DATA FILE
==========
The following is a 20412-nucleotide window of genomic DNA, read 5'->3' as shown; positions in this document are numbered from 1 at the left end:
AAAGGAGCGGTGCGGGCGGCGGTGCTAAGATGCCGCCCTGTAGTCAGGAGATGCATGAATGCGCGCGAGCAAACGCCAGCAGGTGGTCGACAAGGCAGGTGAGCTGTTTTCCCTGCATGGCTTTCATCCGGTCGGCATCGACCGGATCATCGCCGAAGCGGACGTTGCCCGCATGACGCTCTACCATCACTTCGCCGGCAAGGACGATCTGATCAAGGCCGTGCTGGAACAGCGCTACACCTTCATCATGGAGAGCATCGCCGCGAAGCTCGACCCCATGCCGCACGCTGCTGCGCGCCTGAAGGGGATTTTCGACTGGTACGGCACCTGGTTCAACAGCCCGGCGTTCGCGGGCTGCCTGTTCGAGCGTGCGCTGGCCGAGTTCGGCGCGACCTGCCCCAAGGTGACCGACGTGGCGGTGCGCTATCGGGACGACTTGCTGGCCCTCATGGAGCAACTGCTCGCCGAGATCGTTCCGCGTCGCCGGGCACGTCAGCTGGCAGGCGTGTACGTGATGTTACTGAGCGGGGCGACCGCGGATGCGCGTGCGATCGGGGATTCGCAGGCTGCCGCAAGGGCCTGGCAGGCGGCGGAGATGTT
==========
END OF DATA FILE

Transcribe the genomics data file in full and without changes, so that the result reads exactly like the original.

The following is a 20412-nucleotide window of genomic DNA, read 5'->3' as shown; positions in this document are numbered from 1 at the left end:
AAAGGAGCGGTGCGGGCGGCGGTGCTAAGATGCCGCCCTGTAGTCAGGAGATGCATGAATGCGCGCGAGCAAACGCCAGCAGGTGGTCGACAAGGCAGGTGAGCTGTTTTCCCTGCATGGCTTTCATCCGGTCGGCATCGACCGGATCATCGCCGAAGCGGACGTTGCCCGCATGACGCTCTACCATCACTTCGCCGGCAAGGACGATCTGATCAAGGCCGTGCTGGAACAGCGCTACACCTTCATCATGGAGAGCATCGCCGCGAAGCTCGACCCCATGCCGCACGCTGCTGCGCGCCTGAAGGGGATTTTCGACTGGTACGGCACCTGGTTCAACAGCCCGGCGTTCGCGGGCTGCCTGTTCGAGCGTGCGCTGGCCGAGTTCGGCGCGACCTGCCCCAAGGTGACCGACGTGGCGGTGCGCTATCGGGACGACTTGCTGGCCCTCATGGAGCAACTGCTCGCCGAGATCGTTCCGCGTCGCCGGGCACGTCAGCTGGCAGGCGTGTACGTGATGTTACTGAGCGGGGCGACCGCGGATGCGCGTGCGATCGGGGATTCGCAGGCTGCCGCAAGGGCCTGGCAGGCGGCGGAGATGTT